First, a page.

Thursday, June 10, 2010

Self-Inflicted Justice

I am not a proponent of the death penalty. I don't have that much confidence in government to get it right. In addition I think there is a tendency to apply it in situations where it is entirely inappropriate. But when justice is self-inflicted, I can't complain, just comment about karma and smile.

One major case of self-inflicted justice was the death of Dan White. You will remember that White assassinated San Francisco Supervisor Harvey Milk and Mayor Moscone. He also wanted to murder one of my favorite leftists, and friend, Carol Ruth Silver. White's deed went relatively unpunished. He claimed diminished capacity from eating too many Twinkies, and literally walked out of prison after a short time. He then had the bad taste to return to San Francisco and eventually killed himself in his garage. That was self-inflicted justice and I couldn't complain.

But, perhaps one of my favorite examples of this, and what would have been a contender for the Darwin Award, took place outside Krugersdorp, a town not far from Johannesburg, in South Africa. There is a Lion and Rhino Game Reserve outside the town, one that I visited on several occasions. I would drive in from the backside, which was easier access from where I was living.

The road to the park was fairly isolated and mostly uninhabited. On the left side of the road was the entrance to the main park, but on the right were a few compounds for animals as well as a water area for hippos and crocs. You could actually walk down the pathways to the area on the right and view things without paying an admission fee since this was technically outside the park and they didn't try to police admission there. Across the road was the small guard house where you would pay admission to the main park.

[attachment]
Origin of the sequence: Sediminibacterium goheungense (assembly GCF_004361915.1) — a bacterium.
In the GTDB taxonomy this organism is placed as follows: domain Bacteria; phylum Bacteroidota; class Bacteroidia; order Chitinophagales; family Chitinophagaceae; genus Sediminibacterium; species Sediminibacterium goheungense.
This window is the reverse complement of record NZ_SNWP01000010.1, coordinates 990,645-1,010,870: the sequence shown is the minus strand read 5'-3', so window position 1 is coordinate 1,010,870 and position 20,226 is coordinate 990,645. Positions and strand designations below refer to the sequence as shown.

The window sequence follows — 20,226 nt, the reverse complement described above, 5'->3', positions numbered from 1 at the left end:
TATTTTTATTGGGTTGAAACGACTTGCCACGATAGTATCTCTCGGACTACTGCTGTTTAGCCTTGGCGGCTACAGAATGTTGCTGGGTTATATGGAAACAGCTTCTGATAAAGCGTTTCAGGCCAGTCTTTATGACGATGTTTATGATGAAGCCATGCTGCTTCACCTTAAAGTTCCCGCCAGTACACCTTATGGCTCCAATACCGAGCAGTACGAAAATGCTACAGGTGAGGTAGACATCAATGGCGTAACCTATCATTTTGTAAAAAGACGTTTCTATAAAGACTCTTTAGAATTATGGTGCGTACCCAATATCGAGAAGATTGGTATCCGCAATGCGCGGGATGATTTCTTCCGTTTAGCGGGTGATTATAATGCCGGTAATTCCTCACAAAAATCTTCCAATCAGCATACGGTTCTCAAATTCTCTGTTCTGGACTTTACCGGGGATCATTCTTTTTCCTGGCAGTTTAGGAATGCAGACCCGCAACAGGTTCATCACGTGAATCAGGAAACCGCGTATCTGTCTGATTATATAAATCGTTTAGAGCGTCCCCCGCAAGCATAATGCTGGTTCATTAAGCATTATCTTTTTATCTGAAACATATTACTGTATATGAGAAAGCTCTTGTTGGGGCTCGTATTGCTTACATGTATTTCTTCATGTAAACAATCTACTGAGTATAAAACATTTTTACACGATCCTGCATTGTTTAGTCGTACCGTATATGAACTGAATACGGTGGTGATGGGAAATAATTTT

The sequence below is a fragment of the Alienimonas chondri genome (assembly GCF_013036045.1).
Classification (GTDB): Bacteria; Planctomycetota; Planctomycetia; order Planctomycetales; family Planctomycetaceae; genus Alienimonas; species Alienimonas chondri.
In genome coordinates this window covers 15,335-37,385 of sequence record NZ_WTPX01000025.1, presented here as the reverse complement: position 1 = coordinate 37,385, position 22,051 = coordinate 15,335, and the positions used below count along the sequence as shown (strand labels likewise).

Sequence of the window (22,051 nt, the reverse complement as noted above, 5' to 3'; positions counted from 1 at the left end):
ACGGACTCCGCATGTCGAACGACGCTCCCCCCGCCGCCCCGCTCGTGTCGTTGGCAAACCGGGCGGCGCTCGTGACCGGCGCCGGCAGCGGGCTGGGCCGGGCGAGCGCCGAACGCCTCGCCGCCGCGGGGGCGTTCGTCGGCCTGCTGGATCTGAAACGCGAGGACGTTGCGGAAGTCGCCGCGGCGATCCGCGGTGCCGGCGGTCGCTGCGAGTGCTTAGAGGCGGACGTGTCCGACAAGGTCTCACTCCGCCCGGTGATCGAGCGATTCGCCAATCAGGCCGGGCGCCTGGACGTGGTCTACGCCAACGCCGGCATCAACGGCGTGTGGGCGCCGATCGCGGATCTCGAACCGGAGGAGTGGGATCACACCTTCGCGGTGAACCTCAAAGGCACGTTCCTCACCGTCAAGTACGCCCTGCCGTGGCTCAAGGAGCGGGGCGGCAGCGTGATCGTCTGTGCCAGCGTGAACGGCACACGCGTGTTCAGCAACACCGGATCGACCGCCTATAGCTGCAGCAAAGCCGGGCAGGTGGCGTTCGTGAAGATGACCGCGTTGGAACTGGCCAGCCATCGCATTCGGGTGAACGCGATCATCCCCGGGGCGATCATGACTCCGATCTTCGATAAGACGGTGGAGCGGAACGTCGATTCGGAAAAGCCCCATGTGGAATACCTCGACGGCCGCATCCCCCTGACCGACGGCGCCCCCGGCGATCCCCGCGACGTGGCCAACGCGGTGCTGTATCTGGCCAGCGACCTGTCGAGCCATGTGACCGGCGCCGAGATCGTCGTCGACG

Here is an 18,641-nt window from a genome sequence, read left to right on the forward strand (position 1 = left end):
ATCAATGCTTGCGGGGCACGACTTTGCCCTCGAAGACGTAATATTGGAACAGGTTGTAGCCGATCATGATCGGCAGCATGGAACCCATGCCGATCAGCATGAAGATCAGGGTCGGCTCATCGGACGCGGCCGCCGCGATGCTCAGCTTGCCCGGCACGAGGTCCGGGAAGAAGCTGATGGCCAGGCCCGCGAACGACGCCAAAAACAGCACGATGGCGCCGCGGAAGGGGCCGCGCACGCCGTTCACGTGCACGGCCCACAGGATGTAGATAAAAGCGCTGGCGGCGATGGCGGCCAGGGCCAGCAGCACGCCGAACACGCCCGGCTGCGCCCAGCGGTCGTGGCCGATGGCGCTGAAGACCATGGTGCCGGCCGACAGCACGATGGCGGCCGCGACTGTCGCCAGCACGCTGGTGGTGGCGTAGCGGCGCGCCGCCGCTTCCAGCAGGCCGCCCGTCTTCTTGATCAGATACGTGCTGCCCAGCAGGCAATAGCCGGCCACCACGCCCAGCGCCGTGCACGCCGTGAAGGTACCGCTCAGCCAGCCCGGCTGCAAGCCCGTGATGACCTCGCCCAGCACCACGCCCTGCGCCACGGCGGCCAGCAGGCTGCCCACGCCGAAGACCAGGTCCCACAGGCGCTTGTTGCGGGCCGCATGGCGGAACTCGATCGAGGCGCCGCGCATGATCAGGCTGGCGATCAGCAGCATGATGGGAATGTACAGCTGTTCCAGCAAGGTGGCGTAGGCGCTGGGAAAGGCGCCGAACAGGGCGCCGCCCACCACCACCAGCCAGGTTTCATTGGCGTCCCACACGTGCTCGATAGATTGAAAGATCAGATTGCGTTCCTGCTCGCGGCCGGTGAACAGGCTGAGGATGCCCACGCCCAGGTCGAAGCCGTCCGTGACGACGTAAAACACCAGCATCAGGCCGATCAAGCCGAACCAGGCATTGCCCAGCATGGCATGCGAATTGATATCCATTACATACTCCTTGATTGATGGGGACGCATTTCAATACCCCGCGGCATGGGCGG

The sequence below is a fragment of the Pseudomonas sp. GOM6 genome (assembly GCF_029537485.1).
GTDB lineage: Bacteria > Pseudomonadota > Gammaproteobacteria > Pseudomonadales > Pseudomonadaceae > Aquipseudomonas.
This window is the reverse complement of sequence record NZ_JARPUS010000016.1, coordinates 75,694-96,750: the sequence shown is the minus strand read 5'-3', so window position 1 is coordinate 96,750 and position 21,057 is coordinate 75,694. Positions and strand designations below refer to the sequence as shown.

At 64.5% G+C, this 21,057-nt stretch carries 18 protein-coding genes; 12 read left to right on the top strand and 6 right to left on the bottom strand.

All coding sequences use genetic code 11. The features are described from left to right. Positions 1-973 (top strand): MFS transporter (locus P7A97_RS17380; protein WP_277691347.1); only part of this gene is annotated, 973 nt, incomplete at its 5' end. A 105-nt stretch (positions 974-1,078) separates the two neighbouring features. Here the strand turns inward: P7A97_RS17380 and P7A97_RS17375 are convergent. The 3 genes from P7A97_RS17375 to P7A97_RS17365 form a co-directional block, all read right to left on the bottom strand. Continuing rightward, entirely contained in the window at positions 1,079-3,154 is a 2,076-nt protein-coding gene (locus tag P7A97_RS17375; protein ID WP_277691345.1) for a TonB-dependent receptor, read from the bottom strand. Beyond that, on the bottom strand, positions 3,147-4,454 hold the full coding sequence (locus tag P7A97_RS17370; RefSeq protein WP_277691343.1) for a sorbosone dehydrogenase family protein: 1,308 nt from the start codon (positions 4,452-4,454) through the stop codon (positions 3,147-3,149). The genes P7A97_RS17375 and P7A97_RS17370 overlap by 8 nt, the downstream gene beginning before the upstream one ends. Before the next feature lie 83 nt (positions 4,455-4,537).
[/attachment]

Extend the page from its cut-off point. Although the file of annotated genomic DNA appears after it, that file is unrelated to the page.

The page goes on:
I would almost always visit both areas, though I did stop once just to go through the free area because I was with an American friend who had a train to catch and there wasn't time to drive into the park.

The relative isolation of the area meant that the criminals, who are running rampant in South Africa, could stage armed robberies there on a regular basis. No one would see it and the single guard at the gate was easily overpowered and he had lots of cash from people paying admission fees. So the place was robbed with amazing regularity. Now, if you knew how violent robbers were in South Africa you would grow to hate them. I experienced such attacks myself and they are brutal. One friend told how his partner's mother, a very elderly woman, found robbers in her home. She was quite weak and frail and couldn't do anything to harm them. They pushed her to the ground and then jumped up and down on her legs to break them so she couldn't move. Charming. So, such people don't get much sympathy from me.

Apparently one day a robber decides to hold up the admission gate at the Lion and Rhino Park, the very gate I mentioned above. He pulls a gun on the guard and demands all the money in the till. As the guard is taking the money out to hand it to the thug, a miracle happens. In an odd, unexpected, and totally unlikely coincidence, a police car drives down this rural, tiny road.

Considering that you are lucky if the South African police bother to show up when they are called, and when they themselves are not the armed robbers, it is such an unlikely coincidence that the robber hadn't even given the matter thought—not that such people are too likely to plan ahead. The robber knows better than running into the park itself, but he can't exactly run down the road either, as the police are in a car and will easily catch him.